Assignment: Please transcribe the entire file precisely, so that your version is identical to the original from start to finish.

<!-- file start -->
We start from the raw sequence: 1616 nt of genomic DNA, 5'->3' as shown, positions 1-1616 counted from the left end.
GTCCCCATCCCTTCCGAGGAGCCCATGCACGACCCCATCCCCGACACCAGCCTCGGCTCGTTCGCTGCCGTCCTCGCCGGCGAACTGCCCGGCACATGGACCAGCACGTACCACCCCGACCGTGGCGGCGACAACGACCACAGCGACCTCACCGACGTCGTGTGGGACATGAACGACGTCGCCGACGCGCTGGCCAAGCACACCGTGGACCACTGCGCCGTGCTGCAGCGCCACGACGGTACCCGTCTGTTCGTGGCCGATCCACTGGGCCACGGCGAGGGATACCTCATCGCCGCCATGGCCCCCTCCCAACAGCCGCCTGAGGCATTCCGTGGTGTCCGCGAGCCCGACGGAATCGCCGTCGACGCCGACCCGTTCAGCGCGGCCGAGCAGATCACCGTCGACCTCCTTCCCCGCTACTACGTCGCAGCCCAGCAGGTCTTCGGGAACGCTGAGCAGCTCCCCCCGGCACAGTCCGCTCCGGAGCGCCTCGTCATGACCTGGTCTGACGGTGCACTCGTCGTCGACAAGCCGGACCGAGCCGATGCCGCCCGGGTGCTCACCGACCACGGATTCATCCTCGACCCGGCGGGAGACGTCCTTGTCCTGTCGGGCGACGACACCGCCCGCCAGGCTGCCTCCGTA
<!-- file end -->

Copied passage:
We start from the raw sequence: 1616 nt of genomic DNA, 5'->3' as shown, positions 1-1616 counted from the left end.
GTCCCCATCCCTTCCGAGGAGCCCATGCACGACCCCATCCCCGACACCAGCCTCGGCTCGTTCGCTGCCGTCCTCGCCGGCGAACTGCCCGGCACATGGACCAGCACGTACCACCCCGACCGTGGCGGCGACAACGACCACAGCGACCTCACCGACGTCGTGTGGGACATGAACGACGTCGCCGACGCGCTGGCCAAGCACACCGTGGACCACTGCGCCGTGCTGCAGCGCCACGACGGTACCCGTCTGTTCGTGGCCGATCCACTGGGCCACGGCGAGGGATACCTCATCGCCGCCATGGCCCCCTCCCAACAGCCGCCTGAGGCATTCCGTGGTGTCCGCGAGCCCGACGGAATCGCCGTCGACGCCGACCCGTTCAGCGCGGCCGAGCAGATCACCGTCGACCTCCTTCCCCGCTACTACGTCGCAGCCCAGCAGGTCTTCGGGAACGCTGAGCAGCTCCCCCCGGCACAGTCCGCTCCGGAGCGCCTCGTCATGACCTGGTCTGACGGTGCACTCGTCGTCGACAAGCCGGACCGAGCCGATGCCGCCCGGGTGCTCACCGACCACGGATTCATCCTCGACCCGGCGGGAGACGTCCTTGTCCTGTCGGGCGACGACACCGCCCGCCAGGCTGCCTCCGTA